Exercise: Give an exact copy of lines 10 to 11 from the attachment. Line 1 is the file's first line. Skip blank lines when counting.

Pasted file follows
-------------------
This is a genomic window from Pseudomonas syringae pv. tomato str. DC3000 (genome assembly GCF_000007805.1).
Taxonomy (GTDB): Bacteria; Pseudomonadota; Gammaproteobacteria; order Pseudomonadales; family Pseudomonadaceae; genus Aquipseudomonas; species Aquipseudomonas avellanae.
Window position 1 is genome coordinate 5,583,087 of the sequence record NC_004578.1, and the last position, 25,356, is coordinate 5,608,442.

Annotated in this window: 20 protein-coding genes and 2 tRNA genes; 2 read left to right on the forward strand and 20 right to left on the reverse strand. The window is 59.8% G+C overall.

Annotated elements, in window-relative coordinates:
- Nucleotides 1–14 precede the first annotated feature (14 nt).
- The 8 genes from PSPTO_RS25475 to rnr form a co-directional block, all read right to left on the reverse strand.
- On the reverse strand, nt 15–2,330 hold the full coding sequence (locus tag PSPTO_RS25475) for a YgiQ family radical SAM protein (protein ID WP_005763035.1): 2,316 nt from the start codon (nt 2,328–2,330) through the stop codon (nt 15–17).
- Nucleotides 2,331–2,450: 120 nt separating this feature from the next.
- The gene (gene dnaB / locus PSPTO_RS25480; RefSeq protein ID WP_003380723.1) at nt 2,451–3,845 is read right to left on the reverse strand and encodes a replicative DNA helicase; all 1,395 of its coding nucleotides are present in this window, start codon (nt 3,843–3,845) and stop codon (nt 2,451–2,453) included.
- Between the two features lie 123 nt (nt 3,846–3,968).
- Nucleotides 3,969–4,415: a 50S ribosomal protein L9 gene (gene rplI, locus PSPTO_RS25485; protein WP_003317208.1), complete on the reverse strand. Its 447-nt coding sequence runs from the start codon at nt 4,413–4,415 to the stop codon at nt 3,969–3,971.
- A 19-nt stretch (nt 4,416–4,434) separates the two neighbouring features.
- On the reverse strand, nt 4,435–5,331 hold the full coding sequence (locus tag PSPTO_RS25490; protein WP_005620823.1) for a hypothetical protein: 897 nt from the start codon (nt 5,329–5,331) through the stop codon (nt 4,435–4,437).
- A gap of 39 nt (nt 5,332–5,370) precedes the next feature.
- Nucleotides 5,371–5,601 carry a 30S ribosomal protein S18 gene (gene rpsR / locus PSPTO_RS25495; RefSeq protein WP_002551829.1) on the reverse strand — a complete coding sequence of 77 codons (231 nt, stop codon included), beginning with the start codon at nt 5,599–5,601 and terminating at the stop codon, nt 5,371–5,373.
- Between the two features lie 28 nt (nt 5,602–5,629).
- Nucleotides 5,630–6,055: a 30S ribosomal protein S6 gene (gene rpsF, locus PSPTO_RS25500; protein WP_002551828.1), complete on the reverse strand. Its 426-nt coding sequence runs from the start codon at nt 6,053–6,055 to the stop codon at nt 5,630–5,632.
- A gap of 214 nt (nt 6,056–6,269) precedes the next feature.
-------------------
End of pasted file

- The gene (gene dnaB / locus PSPTO_RS25480; RefSeq protein ID WP_003380723.1) at nt 2,451–3,845 is read right to left on the reverse strand and encodes a replicative DNA helicase; all 1,395 of its coding nucleotides are present in this window, start codon (nt 3,843–3,845) and stop codon (nt 2,451–2,453) included.
- Between the two features lie 123 nt (nt 3,846–3,968).